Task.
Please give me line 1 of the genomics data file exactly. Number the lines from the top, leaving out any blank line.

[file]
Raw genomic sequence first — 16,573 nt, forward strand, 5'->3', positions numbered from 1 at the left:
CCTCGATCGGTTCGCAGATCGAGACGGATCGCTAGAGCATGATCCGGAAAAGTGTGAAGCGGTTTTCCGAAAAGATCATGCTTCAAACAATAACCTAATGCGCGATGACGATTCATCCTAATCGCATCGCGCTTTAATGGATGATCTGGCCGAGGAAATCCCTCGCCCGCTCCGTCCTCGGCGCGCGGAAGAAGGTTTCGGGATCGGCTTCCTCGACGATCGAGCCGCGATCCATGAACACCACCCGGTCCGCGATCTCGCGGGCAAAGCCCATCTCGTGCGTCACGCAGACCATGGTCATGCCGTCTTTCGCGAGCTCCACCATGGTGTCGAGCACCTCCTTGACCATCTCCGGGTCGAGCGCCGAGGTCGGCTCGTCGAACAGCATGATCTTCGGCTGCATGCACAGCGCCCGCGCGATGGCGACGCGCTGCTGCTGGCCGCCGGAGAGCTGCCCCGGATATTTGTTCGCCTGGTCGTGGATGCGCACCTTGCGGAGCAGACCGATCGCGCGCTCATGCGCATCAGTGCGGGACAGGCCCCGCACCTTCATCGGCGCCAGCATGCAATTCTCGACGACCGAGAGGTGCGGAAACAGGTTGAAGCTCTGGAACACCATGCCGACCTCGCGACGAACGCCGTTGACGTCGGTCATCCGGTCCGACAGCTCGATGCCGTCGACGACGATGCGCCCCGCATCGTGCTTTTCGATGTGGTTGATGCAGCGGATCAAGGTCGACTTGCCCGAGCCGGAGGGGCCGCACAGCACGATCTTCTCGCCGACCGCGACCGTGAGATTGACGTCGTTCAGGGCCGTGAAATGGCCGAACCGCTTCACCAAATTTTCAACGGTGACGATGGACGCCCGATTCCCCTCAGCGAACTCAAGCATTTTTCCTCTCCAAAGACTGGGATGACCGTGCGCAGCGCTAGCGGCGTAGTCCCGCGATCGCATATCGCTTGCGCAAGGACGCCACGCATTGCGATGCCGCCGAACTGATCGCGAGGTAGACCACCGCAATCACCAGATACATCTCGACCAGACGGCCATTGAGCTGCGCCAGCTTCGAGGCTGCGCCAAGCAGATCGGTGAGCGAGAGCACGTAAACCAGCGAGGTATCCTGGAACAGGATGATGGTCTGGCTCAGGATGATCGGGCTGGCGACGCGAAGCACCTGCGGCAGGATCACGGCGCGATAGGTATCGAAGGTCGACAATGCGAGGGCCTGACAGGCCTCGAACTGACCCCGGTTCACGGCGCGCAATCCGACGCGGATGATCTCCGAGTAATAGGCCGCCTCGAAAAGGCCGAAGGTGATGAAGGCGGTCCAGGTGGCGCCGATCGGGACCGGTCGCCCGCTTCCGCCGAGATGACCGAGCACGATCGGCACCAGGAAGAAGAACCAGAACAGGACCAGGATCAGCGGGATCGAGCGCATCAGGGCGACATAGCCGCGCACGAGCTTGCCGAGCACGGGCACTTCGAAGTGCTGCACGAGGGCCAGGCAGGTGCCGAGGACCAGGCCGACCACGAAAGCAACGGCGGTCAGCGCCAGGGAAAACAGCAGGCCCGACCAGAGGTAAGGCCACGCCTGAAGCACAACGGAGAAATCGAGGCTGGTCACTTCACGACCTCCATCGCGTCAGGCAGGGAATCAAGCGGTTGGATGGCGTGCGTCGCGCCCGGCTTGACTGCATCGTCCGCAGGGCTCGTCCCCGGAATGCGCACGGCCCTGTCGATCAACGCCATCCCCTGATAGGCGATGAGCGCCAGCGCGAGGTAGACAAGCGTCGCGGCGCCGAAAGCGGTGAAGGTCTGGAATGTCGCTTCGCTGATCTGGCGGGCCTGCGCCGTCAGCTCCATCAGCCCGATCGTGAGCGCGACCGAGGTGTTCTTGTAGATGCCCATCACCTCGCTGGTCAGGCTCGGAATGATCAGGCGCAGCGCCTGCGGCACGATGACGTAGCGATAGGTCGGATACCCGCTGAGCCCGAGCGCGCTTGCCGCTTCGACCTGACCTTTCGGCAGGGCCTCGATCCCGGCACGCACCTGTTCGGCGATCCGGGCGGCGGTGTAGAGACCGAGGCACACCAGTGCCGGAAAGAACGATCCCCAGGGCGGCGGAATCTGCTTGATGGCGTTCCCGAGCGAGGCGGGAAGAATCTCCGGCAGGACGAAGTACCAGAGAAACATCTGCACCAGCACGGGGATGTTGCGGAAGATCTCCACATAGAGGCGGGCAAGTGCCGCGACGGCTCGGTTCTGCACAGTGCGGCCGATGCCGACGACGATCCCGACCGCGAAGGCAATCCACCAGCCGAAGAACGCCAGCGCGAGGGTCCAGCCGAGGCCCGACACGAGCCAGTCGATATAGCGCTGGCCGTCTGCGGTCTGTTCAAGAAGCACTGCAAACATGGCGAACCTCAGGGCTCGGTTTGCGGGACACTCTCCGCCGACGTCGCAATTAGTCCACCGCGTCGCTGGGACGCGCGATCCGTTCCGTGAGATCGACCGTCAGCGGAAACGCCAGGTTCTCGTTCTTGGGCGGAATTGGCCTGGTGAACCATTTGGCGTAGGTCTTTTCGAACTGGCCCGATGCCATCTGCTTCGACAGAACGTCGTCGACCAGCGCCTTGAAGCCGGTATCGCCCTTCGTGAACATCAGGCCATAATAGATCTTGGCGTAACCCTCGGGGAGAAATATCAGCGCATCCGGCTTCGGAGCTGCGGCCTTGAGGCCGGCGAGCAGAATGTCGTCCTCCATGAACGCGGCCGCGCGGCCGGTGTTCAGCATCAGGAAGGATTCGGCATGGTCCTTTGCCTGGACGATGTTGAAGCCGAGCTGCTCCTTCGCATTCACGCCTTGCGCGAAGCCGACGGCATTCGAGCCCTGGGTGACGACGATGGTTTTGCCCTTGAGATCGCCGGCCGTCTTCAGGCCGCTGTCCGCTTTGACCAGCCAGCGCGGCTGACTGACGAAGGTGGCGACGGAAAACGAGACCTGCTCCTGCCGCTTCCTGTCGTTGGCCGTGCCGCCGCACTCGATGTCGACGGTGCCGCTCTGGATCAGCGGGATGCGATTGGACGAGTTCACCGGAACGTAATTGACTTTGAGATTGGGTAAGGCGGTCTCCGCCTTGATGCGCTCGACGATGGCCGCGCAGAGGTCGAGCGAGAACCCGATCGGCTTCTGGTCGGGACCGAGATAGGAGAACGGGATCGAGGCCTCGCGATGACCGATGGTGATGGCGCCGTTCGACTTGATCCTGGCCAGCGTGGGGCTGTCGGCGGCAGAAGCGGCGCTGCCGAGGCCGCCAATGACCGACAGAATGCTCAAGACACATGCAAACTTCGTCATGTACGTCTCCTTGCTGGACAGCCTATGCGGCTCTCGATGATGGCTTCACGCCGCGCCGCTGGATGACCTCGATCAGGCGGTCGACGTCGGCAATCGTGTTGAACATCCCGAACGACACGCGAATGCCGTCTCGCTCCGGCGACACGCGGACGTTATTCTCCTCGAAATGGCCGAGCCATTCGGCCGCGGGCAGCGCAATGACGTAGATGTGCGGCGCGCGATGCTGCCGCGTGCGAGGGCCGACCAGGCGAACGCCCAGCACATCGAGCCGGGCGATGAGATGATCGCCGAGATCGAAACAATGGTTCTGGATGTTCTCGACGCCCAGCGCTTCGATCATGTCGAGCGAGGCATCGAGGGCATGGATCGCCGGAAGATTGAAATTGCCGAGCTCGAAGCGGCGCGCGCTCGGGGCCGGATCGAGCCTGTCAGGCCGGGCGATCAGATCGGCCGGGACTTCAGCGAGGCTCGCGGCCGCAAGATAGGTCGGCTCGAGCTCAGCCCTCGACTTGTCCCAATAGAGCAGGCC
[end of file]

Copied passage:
Raw genomic sequence first — 16,573 nt, forward strand, 5'->3', positions numbered from 1 at the left: